It is difficult to determine whether Parker is comfortable with such accolades, his true feelings remain hidden beneath a sheen of modesty. He adeptly sidesteps the opportunity to slip into self-celebration with a factual response: "I'm one of the first generation (within the free jazz scene) but not initially one of the senior figures." Within scene devoid of obvious musical conventions and commercial appeal there is a refreshing lack of hyperbolic back-slapping. Only talent and the ability to innovate seem important; as such, the term "senior figure" is as close as you'll come to "king of pop" round these parts.
Since switching from alto to soprano sax at the age of 16, Parker has forged an experimental path to deservedly assume the aforementioned mantle of 'senior figure.' The non-conformist influences of saxophonists John Coltrane and Ornette Coleman, and pianist Cecil Taylor's trio dictated that Parker would not only challenge his decision to study Botany at university but musical norms.
"The senior guy at the time was John Stevens," says Parker. "People assembled around him in the early '60s; without exception they came from a background of playing conventional jazz." Stevens, a drummer, invited a young Parker to join him in the Spontaneous Music Ensemble (SME) late in 1966, an invite that was gladly accepted. Yet what was the motivation? Was conventional jazz simply not enough? "John Stevens used to talk about the music as being 'another little life,' a place where the rules are a little simpler," Parker replies.
Not for the last time during this interview, Parker's response seems tailored for an audience familiar with the obvious "rewards" of free improvisation. Prompted for a more detailed explanation for the jazz layman, he encouragingly warmed to the task: ""It's that nobody can mess you around for a bit, you know? You get up on stage and you can do what you want, there's freedom...you can't compare it. It's a place of sanctuary, and if you can convey some of that [the artist's experience] about the joy of being alive...that's it."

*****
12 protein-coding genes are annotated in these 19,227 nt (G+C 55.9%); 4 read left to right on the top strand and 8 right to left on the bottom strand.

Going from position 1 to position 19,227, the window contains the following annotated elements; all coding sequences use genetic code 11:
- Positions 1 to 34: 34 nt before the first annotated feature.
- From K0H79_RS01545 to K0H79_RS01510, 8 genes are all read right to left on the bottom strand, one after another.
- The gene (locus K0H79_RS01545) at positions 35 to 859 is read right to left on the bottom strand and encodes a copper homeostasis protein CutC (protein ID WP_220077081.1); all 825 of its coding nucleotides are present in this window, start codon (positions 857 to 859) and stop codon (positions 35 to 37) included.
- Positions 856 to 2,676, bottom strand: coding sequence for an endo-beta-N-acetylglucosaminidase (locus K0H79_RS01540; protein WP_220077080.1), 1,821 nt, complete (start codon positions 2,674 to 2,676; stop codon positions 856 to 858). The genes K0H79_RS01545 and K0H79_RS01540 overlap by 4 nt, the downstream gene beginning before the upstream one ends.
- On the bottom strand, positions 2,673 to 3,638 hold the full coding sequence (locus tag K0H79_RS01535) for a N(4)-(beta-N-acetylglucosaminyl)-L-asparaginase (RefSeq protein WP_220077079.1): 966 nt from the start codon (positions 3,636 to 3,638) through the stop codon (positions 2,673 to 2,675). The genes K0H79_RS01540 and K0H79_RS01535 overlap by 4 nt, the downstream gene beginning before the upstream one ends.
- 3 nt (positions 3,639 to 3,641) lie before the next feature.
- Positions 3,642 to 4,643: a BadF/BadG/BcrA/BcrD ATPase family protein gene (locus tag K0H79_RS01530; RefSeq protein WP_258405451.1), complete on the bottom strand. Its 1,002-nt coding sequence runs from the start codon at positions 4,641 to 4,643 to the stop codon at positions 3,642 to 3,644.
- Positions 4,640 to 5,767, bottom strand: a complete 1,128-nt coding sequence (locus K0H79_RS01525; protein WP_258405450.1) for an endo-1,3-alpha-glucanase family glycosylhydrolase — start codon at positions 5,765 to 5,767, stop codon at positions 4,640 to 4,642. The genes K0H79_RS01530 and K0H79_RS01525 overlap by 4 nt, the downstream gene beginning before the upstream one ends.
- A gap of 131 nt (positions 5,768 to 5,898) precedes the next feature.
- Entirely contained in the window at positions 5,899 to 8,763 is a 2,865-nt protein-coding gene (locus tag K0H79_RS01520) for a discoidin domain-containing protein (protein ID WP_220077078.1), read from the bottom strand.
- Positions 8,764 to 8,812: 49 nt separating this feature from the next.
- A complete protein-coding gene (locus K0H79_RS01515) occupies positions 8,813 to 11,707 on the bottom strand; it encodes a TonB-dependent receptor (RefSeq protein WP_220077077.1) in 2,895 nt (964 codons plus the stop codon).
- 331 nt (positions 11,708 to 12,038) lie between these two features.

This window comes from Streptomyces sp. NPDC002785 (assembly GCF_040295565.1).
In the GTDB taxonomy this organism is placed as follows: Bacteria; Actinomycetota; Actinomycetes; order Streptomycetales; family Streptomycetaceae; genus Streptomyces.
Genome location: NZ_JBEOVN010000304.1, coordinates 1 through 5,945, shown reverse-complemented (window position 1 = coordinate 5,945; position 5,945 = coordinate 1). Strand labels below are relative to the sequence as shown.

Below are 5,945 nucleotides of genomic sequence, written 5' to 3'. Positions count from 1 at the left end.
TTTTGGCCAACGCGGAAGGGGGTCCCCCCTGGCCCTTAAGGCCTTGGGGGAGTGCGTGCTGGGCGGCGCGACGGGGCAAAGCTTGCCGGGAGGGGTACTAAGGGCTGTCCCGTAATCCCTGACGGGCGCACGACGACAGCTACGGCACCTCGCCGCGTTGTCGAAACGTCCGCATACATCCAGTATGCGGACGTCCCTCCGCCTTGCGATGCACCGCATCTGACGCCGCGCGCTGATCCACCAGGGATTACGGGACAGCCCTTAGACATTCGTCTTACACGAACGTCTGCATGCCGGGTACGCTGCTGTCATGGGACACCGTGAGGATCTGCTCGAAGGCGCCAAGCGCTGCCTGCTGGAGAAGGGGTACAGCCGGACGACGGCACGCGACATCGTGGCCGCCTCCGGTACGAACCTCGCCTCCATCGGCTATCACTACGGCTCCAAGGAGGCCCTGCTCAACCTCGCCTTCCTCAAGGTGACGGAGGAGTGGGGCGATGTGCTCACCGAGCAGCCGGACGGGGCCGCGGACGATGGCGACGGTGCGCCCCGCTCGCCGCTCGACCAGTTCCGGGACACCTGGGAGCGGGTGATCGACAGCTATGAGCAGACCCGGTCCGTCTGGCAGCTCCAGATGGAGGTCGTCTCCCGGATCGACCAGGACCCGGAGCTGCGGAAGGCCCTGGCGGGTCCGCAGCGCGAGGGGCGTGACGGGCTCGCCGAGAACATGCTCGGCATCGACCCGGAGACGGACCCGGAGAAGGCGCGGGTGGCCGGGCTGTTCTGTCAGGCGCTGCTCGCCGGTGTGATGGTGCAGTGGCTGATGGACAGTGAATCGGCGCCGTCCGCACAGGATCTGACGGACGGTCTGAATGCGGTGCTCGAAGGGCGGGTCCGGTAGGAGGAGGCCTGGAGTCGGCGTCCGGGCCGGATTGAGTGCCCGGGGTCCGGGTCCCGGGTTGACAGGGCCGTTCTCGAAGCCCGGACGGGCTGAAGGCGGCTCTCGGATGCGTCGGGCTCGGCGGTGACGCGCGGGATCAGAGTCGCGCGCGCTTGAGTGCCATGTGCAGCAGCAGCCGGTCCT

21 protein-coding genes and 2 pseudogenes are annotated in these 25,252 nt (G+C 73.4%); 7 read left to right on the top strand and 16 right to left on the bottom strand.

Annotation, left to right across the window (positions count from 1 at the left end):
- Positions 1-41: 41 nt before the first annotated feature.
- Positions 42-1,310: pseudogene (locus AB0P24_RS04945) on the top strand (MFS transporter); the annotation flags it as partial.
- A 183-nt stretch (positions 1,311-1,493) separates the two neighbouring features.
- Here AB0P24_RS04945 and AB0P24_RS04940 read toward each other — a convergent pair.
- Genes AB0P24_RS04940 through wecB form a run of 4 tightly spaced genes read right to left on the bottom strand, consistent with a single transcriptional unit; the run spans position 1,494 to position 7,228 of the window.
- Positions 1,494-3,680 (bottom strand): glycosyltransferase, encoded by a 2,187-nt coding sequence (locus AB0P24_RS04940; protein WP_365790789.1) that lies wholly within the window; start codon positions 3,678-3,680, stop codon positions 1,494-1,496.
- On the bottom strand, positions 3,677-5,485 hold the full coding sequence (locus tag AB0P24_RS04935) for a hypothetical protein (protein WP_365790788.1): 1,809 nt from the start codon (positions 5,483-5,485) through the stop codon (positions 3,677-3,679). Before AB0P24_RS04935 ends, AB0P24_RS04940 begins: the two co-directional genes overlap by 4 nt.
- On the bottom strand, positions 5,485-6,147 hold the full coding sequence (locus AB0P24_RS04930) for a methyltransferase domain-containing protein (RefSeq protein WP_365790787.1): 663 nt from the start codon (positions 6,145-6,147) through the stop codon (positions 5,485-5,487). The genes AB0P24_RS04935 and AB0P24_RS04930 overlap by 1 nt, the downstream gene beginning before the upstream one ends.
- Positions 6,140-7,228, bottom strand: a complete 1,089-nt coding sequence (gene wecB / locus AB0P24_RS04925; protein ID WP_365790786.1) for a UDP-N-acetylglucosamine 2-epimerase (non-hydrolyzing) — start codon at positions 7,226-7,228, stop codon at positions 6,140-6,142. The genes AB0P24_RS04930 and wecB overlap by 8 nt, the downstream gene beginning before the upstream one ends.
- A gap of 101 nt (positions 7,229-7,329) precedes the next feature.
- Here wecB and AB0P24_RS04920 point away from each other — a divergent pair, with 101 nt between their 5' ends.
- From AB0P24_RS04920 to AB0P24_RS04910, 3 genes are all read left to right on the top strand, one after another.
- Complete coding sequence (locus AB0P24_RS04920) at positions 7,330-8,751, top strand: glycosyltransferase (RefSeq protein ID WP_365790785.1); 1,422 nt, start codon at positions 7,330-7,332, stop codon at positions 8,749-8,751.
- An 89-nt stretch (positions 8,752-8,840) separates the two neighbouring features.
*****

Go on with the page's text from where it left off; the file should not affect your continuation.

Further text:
Parker has been asked a similar question a thousand times over, no doubt, yet the response is disarmingly passionate. Parker's concentrated enthusiasm remains undiluted by a stream of enquiring minds; his do not seem like stock answers.
Back to the history lesson: Parker would remain with the Spontaneous Music Ensemble or thereabouts (the lineup, aptly, was unpredictable) whilst pursuing a number of other associations and solo projects. Amongst others, these included the formation of the Music Improvisation Company with guitarist Derek Bailey in the late' 60s and co-founding Incus Records in 1970.
Despite lacking the obvious monetary rewards of more conventional genres, Parker's talent has enabled him to travel the globe for both ensemble and solo performances. Having taken in most of Europe by the end of the '80s, Parker subsequently spread his music further afield, including performances in America, New Zealand and Japan. Yet in a world where achievement is judged by the conventional trappings of success, is musical freedom sufficient payback for a career dedicated to such a specific discipline?